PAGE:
Writing a Will


Information about Writing a Will.

Making a Will is probably one of the most important things you will ever do. Every day over 1500 people die in the UK and over 70% of these die without a valid will. Indeed, over 50% of adults in the UK according to a survey in 2007 by Axa Sun Life. This figure reduces to around 25% of people over age 45 but is still far too high.

Every adult over the age of 18 should make a valid will as soon as possible.

Many people fail to write a will simply because they believe their estate will just pass to their surviving spouse. This is not the case.

Indeed, most people who do make a will only do so after a particular event occurs, either an illness, accident or the death of a member of family or friends.

The estate of anyone who dies without a valid will becomes subject to the relevant Intestacy Laws. In other words the State will effectively write your will for you. Not having a valid will can therefore cause not only anguish but also financial hardship to your loved ones and intended beneficiaries.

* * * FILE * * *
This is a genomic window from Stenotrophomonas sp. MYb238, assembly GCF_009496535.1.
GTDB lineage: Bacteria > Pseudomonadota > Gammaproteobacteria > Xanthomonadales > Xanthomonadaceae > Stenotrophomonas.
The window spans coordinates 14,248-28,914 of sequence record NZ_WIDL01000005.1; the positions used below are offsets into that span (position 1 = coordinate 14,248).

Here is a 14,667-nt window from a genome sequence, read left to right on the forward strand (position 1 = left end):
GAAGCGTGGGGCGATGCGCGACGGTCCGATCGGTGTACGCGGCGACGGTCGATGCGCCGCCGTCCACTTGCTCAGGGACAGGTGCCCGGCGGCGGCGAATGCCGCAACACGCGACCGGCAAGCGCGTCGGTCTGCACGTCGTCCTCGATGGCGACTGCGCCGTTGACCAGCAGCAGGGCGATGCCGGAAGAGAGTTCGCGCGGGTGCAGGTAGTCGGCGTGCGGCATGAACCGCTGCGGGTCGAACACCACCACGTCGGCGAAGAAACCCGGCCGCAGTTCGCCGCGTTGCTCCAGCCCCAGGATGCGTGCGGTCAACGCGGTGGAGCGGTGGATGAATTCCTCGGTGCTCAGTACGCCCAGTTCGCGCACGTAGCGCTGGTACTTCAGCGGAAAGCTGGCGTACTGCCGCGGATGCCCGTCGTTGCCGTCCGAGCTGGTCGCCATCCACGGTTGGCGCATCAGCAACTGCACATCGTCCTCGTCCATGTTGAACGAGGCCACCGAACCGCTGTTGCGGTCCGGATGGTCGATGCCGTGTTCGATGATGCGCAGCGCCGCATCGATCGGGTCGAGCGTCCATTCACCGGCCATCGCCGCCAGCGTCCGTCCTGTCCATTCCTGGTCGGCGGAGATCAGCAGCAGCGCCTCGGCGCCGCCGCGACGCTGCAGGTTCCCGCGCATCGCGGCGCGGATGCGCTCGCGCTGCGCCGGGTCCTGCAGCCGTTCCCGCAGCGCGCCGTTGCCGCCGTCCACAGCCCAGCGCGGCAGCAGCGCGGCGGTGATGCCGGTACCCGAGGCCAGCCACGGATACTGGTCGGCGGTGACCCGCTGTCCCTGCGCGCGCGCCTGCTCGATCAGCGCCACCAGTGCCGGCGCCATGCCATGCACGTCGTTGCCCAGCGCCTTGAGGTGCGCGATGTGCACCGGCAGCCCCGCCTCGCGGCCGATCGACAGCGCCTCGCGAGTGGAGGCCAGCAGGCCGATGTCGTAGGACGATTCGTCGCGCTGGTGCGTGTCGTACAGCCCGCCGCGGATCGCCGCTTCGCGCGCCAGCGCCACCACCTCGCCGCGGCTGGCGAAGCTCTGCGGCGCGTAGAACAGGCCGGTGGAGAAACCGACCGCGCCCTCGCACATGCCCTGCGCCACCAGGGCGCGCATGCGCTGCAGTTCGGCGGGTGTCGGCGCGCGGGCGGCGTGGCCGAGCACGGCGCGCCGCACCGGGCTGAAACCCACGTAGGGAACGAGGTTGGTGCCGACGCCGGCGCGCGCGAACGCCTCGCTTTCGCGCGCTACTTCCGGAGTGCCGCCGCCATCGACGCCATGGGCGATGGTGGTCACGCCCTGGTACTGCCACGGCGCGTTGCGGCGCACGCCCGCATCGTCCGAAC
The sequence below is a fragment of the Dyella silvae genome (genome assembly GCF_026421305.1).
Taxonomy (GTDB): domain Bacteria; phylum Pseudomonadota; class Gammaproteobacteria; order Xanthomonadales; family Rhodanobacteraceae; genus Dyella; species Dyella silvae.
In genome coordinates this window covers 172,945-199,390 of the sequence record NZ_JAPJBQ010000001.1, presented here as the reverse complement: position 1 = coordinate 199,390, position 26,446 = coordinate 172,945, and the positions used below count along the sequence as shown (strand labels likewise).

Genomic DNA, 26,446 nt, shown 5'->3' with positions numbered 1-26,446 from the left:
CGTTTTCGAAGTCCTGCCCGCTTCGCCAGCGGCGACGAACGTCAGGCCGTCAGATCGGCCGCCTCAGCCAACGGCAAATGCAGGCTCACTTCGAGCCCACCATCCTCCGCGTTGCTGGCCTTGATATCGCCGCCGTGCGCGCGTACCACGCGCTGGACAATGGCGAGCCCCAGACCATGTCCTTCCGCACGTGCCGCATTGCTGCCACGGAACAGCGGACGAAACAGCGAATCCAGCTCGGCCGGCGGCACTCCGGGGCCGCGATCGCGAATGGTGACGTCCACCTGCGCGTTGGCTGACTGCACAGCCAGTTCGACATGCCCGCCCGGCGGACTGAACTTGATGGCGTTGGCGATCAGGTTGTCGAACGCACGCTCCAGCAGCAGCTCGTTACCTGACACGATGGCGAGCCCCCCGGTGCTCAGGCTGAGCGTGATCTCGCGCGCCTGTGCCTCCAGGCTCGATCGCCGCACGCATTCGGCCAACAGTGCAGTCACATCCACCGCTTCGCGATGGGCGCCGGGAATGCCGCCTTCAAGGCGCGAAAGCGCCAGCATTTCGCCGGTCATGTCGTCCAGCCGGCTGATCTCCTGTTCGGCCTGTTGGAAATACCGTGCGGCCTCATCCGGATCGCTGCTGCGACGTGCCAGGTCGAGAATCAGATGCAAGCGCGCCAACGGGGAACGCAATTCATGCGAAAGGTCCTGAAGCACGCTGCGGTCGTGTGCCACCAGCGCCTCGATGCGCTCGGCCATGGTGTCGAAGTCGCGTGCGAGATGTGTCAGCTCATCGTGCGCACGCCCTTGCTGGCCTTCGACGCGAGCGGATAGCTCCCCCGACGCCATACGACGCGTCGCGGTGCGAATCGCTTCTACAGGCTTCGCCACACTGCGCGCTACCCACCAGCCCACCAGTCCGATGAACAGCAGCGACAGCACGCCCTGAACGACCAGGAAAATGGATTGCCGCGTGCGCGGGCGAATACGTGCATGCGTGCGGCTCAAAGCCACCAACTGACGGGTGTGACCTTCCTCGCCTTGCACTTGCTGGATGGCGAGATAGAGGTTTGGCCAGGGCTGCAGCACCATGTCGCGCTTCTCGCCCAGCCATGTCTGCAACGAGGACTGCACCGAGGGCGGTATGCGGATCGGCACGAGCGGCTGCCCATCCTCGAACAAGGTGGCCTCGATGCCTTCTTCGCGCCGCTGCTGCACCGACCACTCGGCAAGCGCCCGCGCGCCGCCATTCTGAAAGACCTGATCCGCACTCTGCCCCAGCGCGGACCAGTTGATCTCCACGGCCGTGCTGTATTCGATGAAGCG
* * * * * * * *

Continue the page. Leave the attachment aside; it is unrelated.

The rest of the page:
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The main benefits of having a valid written Will?

  1. It ensures that your money and property goes to the people you actually want to receive it.

  2. It avoids leaving your family with uncertainty, unnecessary expense and long legal delays. Take action now and secure your wishes by writing a will today. Anyone with assets over £5000 (including car, house, life insurance, company benefits etc) must go through probate. This means that it affects far more people than you realise, in fact almost everyone if they are over 18 and working.

  3. It may help reduce Inheritance Tax.

  4. If you have children under 18 YOU can choose who you would like to look after them. If you do not make a will this will be decided by the state. One of the major advantages of making a will is that you can choose your children’s legal guardians.

  5. YOU can choose your executors - the people who will administer your estate when you have gone. If you fail to do this the executors for your estate will be appointed by the State.

  6. You can make your own arrangements for your funeral; this can include both personal and financial aspects.